City Observatory gets the go ahead

Planning permission has been granted for the City Observatory redevelopment.

The City of Edinburgh Council's planners have approved proposals to create a new contemporary visual arts space at the City Observatory complex on Edinburgh’s Calton Hill. The project will see one of Edinburgh’s most iconic sites saved for future generations, creating a new-build gallery and restaurant and opening this historic site to the public for the first time in its history.

Calton Hill
Leading contemporary visual art organisation and gallery, Collective is working in partnership with the City of Edinburgh Council to redevelop the City Observatory as their new permanent home. The City Observatory sits on Calton Hill, one of Scotland’s first public parks and is a jewel in the crown of the UNESCO World Heritage Site. It was the birthplace of astronomy and timekeeping in Edinburgh and forms a vital component in the group of buildings on Calton Hill which are both architecturally and culturally significant to the history of the city and the nation, and contribute to Edinburgh’s status as the Athens of the North.

The City Observatory was designed by William Henry Playfair in 1818 as a temple to the Enlightenment, scientific innovation and discovery. It is of great architectural importance but requires major investment and conservation as it is in a state of disrepair and on the Buildings at Risk Register. With the City of Edinburgh Council, Collective will work to conserve and reinstate the original 18th Century Playfair designs, display and interpret the telescopes and astronomical instruments and open the building to the public with education and gathering spaces. The grounds will be restored and a new-build subterranean gallery and restaurant will be created.

Collective have been operating from Calton Hill since early 2014 after restoring the City Dome and opening it as as a gallery showing the work of established and international artists who have not exhibited in Scotland before. This space has attracted huge numbers of visitors to the site, interested in the historic building and its exhibits of contemporary culture. Working with Collective Architecture on this first phase, they have now been appointed to develop and take forward the plans drawn up by Malcolm Fraser Architects, for the rest of the site.

This world-class complex will combine innovative art and iconic heritage, creating a new synergy, for the enjoyment of and benefit to the public and place with contemporary art at the heart of one of Edinburgh’s most popular locations. Whilst the majority of funding for this £3.5m project has been raised, Collective is continuing to raise funds in order to start on site early 2016 and aim to open up the entire City Observatory walled complex early 2017.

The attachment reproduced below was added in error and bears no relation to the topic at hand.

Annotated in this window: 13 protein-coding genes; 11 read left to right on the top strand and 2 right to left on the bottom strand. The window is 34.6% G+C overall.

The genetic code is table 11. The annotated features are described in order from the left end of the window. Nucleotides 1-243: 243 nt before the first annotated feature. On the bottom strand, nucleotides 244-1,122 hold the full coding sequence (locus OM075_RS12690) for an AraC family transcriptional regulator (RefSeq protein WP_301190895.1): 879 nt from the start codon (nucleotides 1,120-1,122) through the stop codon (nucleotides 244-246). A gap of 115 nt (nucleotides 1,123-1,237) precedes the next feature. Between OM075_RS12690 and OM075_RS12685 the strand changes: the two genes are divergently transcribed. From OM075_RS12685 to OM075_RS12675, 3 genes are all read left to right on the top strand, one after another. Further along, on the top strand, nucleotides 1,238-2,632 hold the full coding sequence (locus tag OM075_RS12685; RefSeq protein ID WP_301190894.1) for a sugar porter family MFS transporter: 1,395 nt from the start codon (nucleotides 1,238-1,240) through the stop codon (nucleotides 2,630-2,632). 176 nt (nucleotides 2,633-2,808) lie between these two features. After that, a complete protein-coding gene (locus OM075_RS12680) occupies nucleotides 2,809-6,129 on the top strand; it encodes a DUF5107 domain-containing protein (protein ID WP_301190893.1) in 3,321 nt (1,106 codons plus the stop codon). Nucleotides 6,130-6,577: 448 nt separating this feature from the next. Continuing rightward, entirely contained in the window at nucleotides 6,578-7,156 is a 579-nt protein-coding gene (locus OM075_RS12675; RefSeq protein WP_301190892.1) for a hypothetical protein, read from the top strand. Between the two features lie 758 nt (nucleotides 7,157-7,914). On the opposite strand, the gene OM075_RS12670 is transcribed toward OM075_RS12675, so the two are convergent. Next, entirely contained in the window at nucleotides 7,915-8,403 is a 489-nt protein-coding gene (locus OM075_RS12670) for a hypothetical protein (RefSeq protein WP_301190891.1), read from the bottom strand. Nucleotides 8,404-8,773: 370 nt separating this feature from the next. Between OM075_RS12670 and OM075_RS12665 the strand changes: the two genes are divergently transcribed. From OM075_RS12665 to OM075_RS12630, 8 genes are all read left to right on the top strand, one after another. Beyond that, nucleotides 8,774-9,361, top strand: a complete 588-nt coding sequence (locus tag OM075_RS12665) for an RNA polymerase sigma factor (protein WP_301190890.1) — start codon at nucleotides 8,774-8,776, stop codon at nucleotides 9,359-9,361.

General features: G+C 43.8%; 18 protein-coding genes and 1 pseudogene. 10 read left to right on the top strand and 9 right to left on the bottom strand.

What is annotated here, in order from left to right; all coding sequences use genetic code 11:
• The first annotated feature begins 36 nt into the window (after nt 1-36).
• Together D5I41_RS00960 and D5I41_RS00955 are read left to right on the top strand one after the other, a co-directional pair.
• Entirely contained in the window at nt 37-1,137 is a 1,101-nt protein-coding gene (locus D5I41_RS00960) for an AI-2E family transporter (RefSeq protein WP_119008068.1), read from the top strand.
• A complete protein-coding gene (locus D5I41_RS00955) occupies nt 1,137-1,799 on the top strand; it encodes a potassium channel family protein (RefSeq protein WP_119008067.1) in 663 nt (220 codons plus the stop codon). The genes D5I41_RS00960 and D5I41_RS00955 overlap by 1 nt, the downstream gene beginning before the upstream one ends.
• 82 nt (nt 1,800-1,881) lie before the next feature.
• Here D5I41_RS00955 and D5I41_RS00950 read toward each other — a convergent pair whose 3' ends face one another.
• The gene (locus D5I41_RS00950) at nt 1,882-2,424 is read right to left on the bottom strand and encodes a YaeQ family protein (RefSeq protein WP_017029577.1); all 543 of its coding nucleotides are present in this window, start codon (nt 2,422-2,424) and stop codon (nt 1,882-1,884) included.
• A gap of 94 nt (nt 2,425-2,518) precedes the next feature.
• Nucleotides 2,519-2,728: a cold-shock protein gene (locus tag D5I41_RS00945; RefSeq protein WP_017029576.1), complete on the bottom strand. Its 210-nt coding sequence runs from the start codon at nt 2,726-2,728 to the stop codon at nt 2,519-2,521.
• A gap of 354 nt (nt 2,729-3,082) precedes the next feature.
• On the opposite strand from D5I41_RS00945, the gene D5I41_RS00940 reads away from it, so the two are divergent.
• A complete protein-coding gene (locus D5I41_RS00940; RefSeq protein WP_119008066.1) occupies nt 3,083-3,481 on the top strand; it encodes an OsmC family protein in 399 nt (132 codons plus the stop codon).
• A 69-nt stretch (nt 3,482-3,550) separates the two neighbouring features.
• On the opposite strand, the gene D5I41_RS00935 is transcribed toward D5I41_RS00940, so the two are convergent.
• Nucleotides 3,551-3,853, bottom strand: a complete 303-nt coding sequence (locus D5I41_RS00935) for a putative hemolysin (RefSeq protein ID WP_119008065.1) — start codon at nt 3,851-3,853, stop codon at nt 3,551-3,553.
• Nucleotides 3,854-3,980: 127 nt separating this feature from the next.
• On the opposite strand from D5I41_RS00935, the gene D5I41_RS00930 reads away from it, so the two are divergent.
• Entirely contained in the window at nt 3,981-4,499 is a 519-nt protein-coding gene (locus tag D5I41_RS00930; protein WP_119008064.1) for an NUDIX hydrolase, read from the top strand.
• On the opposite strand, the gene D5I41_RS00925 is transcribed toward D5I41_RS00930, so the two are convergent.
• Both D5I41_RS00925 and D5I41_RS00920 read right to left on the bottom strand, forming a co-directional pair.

Kate Gray, Collective’s CEO and Artistic Director, said: "We are delighted that the plans for the site have been approved which will enable Collective to make the City Observatory on Calton Hill our new permanent home. The unique site will have a new future bring together contemporary art with the historical innovations the site was associated with in the past, creating an inspiring and exciting environment for both artists and visitors. Historically observatories are places to observe the stars and make scientific discoveries but Collective’s vision is to be a new kind of City Observatory, a place to look at art and view the city that art was made to be seen in. We will bring people together to engage with art, science, and Edinburgh’s heritage."

Councillor Richard Lewis, Culture and Sport Convenor for the City of Edinburgh Council said: “The redevelopment of the Old Observatory on Calton Hill could be one of the most significant cultural and heritage projects to take place in the city. Known as the birthplace of astronomy and timekeeping, and situated with breathtaking views in the heart of the Athens of the North, the Observatory would be reinstated to the original William Playfair designs under Collective’s plans in order to create a hub of history, science and art for residents and visitors to enjoy. The decision today is an important step on that journey.”

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